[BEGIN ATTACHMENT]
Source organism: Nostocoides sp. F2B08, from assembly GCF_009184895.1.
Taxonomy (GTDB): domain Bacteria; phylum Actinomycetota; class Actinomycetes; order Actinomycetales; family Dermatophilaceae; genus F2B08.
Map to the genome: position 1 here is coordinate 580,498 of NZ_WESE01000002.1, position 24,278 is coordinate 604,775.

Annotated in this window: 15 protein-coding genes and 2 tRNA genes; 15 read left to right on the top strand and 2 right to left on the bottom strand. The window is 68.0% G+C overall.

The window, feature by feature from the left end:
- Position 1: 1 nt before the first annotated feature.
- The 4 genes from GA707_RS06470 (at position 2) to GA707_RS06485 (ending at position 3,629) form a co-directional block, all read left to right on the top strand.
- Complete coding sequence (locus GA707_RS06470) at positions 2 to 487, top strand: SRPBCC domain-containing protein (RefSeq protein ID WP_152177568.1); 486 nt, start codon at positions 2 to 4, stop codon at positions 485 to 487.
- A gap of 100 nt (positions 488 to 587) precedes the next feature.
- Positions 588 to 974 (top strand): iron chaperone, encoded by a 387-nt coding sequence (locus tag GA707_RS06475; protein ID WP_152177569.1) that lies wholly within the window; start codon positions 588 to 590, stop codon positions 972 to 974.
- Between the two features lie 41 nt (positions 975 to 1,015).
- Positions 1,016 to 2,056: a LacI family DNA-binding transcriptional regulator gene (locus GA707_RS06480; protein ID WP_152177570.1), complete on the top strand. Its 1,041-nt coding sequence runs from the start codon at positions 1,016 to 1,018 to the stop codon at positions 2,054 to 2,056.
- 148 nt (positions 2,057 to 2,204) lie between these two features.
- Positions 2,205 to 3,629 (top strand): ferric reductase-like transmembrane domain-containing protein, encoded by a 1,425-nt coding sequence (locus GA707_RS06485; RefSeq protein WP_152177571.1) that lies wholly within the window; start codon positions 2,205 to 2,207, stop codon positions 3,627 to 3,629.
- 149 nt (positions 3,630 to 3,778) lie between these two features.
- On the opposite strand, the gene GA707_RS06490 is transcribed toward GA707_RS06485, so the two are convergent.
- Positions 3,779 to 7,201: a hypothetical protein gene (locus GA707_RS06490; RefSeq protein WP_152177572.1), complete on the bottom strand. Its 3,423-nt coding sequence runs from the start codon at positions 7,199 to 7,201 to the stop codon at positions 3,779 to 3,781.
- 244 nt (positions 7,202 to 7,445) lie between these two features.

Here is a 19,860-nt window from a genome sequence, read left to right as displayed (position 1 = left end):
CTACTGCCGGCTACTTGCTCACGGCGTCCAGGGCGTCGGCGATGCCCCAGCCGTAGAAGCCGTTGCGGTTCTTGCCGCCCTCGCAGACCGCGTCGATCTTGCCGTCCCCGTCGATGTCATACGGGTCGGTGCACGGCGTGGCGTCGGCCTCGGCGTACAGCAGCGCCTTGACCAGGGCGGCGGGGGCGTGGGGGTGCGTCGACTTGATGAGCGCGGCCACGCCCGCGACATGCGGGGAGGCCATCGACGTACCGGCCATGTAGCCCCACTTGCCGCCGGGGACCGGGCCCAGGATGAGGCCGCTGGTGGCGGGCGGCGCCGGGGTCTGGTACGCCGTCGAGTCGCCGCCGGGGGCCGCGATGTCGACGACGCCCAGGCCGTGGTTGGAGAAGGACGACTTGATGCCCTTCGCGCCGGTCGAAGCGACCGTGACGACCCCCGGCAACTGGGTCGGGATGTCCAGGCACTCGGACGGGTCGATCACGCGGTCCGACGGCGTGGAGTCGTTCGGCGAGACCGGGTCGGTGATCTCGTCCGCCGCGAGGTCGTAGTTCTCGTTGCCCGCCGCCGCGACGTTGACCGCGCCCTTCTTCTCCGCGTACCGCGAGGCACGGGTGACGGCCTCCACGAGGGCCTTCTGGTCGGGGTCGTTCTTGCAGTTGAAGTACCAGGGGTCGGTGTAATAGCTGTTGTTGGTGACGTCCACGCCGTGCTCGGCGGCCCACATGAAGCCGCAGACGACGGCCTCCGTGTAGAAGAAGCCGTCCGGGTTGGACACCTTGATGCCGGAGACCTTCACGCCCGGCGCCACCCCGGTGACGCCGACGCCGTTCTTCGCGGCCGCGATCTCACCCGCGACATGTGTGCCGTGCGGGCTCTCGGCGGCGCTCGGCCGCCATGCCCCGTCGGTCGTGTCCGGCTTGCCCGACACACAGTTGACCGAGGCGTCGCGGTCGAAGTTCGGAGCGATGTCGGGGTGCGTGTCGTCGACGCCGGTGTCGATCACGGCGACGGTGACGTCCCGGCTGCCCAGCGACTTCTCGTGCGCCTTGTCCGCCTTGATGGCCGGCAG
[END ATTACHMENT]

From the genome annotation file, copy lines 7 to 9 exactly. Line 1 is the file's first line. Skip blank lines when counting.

- The 4 genes from GA707_RS06470 (at position 2) to GA707_RS06485 (ending at position 3,629) form a co-directional block, all read left to right on the top strand.
- Complete coding sequence (locus GA707_RS06470) at positions 2 to 487, top strand: SRPBCC domain-containing protein (RefSeq protein ID WP_152177568.1); 486 nt, start codon at positions 2 to 4, stop codon at positions 485 to 487.
- A gap of 100 nt (positions 488 to 587) precedes the next feature.